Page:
Thousands of Mail-In Ballots in Massachusetts Not Counted on Election Day

September 4, 2020 Updated: September 4, 2020

Thousands of uncounted mail-in ballots have surfaced in Massachusetts in a tight congressional race between two Democrats, according to reports.

Staff members from Secretary of State Bill Galvin’s office have found around 3,000 uncounted ballots in Franklin, an office spokesperson told the Boston Herald. Previously, it was believed that the number of ballots not counted on Election Day was 600.

The close race for a seat in 4th Congressional District has Jesse Mermell trailing Jake Auchincloss by nearly 1,400 votes, with 96 percent of precincts counted, WBUR reported.

Galvin ordered election officials to continue counting ballots cast in the state primary on Sept. 1, which were received on time but not yet counted.

Katie Prisco-Buxbaum, campaign manager for Jesse Mermell, issued the following statement in response to Galvin’s order: “We are pleased to see the actions being taken by clerks and Secretary of State Galvin to secure and count all the votes in this race. This is exactly in line with the concerns our campaign raised earlier today. Given the unprecedented nature of this election process, we believe it is incumbent on all communities to be clear about how many ballots are outstanding, including ballots that arrived as polls closed, so that w can have the utmost confidence in the end result.”

Mermell feared there could be more uncounted ballots elsewhere in the district.

“We also believe based on conversations we’ve had with leaders in several communities that there may be even more uncounted ballots in communities across the district, and that’s deeply concerning,” she said on Thursday, ahead of ballot counting, the Boston Herald reported.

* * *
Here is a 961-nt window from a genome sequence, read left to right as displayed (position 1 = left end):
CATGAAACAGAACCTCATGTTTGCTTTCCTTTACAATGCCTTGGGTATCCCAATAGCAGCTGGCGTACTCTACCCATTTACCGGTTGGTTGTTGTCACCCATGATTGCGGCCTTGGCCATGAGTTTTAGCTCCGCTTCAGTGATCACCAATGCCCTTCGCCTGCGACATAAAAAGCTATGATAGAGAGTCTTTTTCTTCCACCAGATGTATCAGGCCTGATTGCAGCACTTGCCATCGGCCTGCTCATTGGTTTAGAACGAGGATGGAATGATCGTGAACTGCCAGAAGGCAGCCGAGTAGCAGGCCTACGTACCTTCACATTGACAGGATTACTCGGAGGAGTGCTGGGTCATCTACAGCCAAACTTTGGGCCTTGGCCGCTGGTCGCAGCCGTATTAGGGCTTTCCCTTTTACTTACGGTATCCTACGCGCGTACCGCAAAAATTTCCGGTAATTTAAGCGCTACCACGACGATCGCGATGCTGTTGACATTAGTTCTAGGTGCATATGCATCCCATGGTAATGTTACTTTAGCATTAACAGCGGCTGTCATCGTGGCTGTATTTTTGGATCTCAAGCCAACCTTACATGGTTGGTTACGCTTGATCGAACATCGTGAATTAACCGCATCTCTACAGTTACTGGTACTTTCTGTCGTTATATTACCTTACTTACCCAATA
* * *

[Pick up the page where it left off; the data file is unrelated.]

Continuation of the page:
On Thursday evening, poll workers continued to count ballots.

“I don’t think there was any ill will or ill intention in missing these ballots, I think folks were just a little overwhelmed with everything that’s going on,” said Alex Psilakis, policy and communications manager at the advocacy group MassVOTE, who observed the vote count, WBUR reported.

Psilakis said it is fortunate the incident happened in a small place like Franklin and not in a big city like Boston. According to earlier reports, over 1 million Massachusetts residents have requested vote-by-mail ballots ahead of the state’s primary and November presidential elections.

The late vote count in Franklin comes amid expectations of a surge in mail-in voting during the November general election due to COVID-19 fears, raising concerns about election integrity.

Attorney General William Barr, in an interview on CNN this week, claimed that a system in which mail-in ballots are distributed widely is “very open to fraud and coercion,” calling it “reckless and dangerous,” and “playing with fire.” Asked about the lack of evidence for “widespread” fraud, Barr argued that this may be because “we haven’t had the kind of ‘widespread’ use of mail-in ballots that is being proposed.”

Epoch Times Photo
Attorney General William Barr speaks about an initiative to prevent online child sexual exploitation, at the Justice Department in Washington on March 5, 2020. (Samira Bouaou/The Epoch Times)

The Heritage Foundation, a conservative think tank, has long raised the alarm about the risks of mail-in ballot fraud.

“Absentee ballots are the tools of choice of election fraudsters because they are voted outside the supervision of election officials, making it easier to steal, forge, or alter them, as well as to intimidate voters,” Heritage senior legal fellow Hans A. von Spakovsky wrote in an op-ed.

While Heritage’s own database of all reported instances of election fraud, dating back to 1979, lists only 1,277 “proven instances of voter fraud,” the organization’s communications manager told The Epoch Times in an emailed statement that “the database is only intended to represent a small sampling of the types of voter fraud that can occur—it is by no means a comprehensive report of all the voter fraud that happens around the country.”

In the broader debate about election security, which includes discussions around mail-in balloting, Republicans have tended to argue that casting a vote is a privilege of citizenship that should be safeguarded with secure processes and restrictions, and that lowering requirements opens the process up to fraud and abuse.

Democrats tend to hold the view that voting is a right and that barriers to casting a ballot should be as low as possible.

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